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and Every cross-section that initially is plane and also normal to the longitudinal axis, remains plane and and normal to the deflected axis too. A sandwich beam of length ‘L’, load ‘P’ and width ‘W’ in three-point bending with simply-supported end conditions has the following properties: NOTE: I have defined stresses in terms of moment and shear force per unit width because that is typically how beam solutions are presented.

In the following table, the formulas describing the static response of the simple beam under a trapezoidal load distribution, as depicted in the schematic above, are presented.

At any case, the moment application area should spread to a small length of the beam, so that it can be successfully idealized as a concentrated moment to a point. The following rules are adopted here: These rules, though not mandatory, are rather universal.

The following table presents the formulas describing the static response of the fixed beam, with both ends fixed, under a partially distributed trapezoidal load.

w , where Optional properties, required only for deflection/slope results: Simply supported beam with uniform distributed load, Simply supported beam with point force in the middle, Simply supported beam with point force at a random position, Simply supported beam with triangular load, Simply supported beam with trapezoidal load, Simply supported beam with slab-type trapezoidal load distribution, Simply supported beam with partially distributed uniform load, Simply supported beam with partially distributed trapezoidal load, The material is homogeneous and isotropic (in other words its characteristics are the same in ever point and towards any direction), The loads are applied in a static manner (they do not change with time), The cross section is the same throughout the beam length.
W Therefore axial forces can be commonly neglected.

w Calculating beam deflections should typically be done using Timoshenko, or Shear Beam, theory.

, L

In this case the load is distributed uniformly to only a part of the beam span, having a constant magnitude

are force per length. the lengths at the left and right side of the beam respectively, where the load distribution is varying (triangular). The static analysis of any load carrying structure involves the estimation of its internal forces and moments, as well as its deflections. Typically, for a plane structure, with in plane loading, the internal actions of interest are the axial force The bending moment is positive when it causes tension to the lower fiber of the beam and compression to the top fiber. In this case, a moment is imposed in a single point of the beam, anywhere across the beam span. The geometry of a symmetric sandwich layup is shown below. the span length and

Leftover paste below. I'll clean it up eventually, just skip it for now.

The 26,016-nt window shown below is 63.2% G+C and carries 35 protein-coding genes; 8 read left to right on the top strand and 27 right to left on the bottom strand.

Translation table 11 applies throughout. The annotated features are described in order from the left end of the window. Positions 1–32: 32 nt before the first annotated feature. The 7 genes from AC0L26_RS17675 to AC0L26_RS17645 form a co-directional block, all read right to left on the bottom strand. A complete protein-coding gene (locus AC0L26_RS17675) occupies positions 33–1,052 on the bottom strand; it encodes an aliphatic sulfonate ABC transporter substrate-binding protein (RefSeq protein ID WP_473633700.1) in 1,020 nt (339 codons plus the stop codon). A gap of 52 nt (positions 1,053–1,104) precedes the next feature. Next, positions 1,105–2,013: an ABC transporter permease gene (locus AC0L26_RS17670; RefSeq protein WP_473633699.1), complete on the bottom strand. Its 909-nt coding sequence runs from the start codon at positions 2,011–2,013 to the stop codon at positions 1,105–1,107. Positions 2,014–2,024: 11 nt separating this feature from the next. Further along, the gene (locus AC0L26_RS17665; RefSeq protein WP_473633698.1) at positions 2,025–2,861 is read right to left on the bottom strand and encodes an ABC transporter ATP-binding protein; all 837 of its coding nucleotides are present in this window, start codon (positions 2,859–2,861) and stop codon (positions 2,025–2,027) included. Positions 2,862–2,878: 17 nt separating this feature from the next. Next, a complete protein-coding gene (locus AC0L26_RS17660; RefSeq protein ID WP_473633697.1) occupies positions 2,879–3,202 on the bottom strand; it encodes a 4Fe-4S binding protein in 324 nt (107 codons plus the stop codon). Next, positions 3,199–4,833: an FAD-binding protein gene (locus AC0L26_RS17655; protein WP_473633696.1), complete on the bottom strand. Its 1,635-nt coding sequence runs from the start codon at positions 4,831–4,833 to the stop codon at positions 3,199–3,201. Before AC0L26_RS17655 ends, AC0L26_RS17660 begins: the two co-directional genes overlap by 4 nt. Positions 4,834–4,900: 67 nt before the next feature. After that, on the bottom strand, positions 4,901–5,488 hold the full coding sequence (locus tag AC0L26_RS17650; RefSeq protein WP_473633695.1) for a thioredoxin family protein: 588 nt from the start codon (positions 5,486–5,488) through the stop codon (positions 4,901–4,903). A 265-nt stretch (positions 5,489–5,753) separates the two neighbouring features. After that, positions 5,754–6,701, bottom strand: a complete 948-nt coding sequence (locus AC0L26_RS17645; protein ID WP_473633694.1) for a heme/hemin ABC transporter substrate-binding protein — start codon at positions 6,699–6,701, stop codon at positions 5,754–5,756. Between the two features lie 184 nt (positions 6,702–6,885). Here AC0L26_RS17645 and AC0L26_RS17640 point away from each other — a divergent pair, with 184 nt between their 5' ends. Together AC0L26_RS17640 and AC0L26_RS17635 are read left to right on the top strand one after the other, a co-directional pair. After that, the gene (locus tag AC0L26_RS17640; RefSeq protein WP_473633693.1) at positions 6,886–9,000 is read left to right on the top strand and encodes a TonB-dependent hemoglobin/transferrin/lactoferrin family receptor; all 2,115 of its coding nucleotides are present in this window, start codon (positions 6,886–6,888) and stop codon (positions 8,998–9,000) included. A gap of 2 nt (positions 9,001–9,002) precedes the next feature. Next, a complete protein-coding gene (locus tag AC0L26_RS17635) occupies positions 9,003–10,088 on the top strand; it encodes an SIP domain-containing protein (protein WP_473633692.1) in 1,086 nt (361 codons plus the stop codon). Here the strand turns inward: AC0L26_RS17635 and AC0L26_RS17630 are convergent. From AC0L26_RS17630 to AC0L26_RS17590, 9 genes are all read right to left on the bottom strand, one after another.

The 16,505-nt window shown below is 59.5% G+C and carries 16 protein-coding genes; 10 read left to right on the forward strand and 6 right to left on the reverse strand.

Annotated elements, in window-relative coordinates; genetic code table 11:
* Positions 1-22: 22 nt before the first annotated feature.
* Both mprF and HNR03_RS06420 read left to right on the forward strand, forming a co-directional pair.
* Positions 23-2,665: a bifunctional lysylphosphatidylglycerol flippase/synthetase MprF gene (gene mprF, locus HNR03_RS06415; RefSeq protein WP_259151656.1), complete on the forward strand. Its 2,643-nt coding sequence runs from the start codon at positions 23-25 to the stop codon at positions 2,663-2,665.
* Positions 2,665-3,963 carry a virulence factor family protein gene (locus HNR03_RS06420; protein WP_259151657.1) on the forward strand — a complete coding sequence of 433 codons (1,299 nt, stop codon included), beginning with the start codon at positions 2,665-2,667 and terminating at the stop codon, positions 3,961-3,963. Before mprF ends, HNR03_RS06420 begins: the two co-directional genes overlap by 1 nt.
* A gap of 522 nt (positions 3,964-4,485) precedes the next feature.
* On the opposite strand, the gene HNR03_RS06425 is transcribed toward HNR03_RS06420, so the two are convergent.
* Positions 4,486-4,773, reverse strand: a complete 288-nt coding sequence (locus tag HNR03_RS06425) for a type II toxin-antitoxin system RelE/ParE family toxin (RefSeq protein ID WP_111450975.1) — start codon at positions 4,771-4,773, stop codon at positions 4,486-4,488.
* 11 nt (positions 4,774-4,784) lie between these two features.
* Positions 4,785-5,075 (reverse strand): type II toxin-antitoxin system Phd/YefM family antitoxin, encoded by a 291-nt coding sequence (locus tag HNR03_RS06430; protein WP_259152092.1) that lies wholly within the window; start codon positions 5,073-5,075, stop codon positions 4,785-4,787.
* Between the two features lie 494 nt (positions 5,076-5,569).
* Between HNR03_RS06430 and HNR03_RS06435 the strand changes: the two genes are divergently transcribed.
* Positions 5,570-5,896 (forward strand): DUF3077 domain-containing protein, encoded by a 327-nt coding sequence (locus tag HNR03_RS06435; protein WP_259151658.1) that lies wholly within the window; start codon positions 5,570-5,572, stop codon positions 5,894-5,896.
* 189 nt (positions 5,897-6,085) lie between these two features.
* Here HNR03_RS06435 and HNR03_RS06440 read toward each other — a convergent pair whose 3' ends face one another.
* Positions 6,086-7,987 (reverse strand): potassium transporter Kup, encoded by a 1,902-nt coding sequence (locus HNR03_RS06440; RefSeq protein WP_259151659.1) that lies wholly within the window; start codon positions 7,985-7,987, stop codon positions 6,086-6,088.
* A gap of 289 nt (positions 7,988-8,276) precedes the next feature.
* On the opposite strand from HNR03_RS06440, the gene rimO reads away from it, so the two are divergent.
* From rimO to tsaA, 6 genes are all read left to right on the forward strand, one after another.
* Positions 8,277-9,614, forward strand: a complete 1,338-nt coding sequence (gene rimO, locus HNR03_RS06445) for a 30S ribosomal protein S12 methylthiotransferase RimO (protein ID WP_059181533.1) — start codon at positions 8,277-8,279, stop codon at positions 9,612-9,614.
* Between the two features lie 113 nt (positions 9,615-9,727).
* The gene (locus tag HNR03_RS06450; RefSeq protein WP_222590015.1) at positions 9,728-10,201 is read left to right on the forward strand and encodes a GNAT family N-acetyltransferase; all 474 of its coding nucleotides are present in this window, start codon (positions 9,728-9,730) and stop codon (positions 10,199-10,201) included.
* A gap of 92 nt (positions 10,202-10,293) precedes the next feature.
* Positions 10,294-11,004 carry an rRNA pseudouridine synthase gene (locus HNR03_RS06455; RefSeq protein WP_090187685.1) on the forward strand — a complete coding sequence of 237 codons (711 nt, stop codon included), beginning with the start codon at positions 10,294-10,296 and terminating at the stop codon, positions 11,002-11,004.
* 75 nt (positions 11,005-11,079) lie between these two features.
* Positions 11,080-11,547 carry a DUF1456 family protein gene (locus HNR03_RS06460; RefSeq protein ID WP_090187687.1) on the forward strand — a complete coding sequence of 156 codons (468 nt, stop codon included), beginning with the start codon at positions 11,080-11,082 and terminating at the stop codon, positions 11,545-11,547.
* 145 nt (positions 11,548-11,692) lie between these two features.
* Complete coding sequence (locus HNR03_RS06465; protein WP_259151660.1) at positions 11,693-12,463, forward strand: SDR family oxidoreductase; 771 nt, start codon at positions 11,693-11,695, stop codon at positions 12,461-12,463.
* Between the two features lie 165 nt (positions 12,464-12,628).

. In order to consider the force as concentrated, though, the dimensions of the application area should be substantially smaller than the beam span length.

a In the following table, the formulas describing the static response of the simple beam under a uniform distributed load

, where In some cases the total force

By a similar approach we can derive the equation for mid-span deflection of a beam in 3-point bending (simply using in the general solution equation from Zenkert): The deflection ‘‘ for this case is illustrated in the following figure.

The total amount of force applied to the beam is The following table presents the formulas describing the static response of a fixed beam, with both ends fixed, under a concentrated point force and P L In this case, the load is distributed over the entire beam span, with linearly varying magnitude, starting from , where

\theta_A=-\frac{w(15L^4 - 20L^2a^2 - 10L^2b^2 + 15La^3 - 3a^4 + 3b^4)}{360EIL}, \theta_B=\frac{w (15L^4 - 10L^2a^2 - 20L^2b^2 + 15Lb^3 + 3a^4 - 3b^4)}{360E I L}, s_1(x)=xa^3+2ax^3-2a^2x^2-x^4-{a^4\over5}. Some basic terms for stiffness are defined here.

In the following table, the formulas describing the static response of the simple beam under a concentrated point force L
W={L\over2}(w_1+w_2)

Calculate the moment of inertia of various beam cross-sections, using our dedicated calculators. w_2 W=w\left(L-a-b\right)

W={L-a-b\over2}(w_1+w_2)

It is pretty hard work to follow, so I couldn't recommend it in general. b Deflections and slopes of simply supported beam.

the span length. The formulas for partially distributed uniform and triangular loads can be derived by appropriately setting the values of beam as presented in figure 1: were t is the thickness of the skins; c is the thickness of the core, overall thickness of the sandwich is d = c + 2t, and b and l are the width and length of the specimen. w_2

w_2 Every cross-section that initially is plane and also normal to the longitudinal axis, remains plane and and normal to the deflected axis too.

, at the right fixed end.

w

The shape of the distributed load is trapezoidal, as illustrated in the following figure.

from the left end. To the contrary, a structure that features more supports than required to restrict its free movements is called redundant or indeterminate structure.

w b

The solution for this case case is taken directly from (Zenkert) as follows: Now we will use this general solution for a single point load to calculate a specific case for 4-point-bending with quarter-point loading, .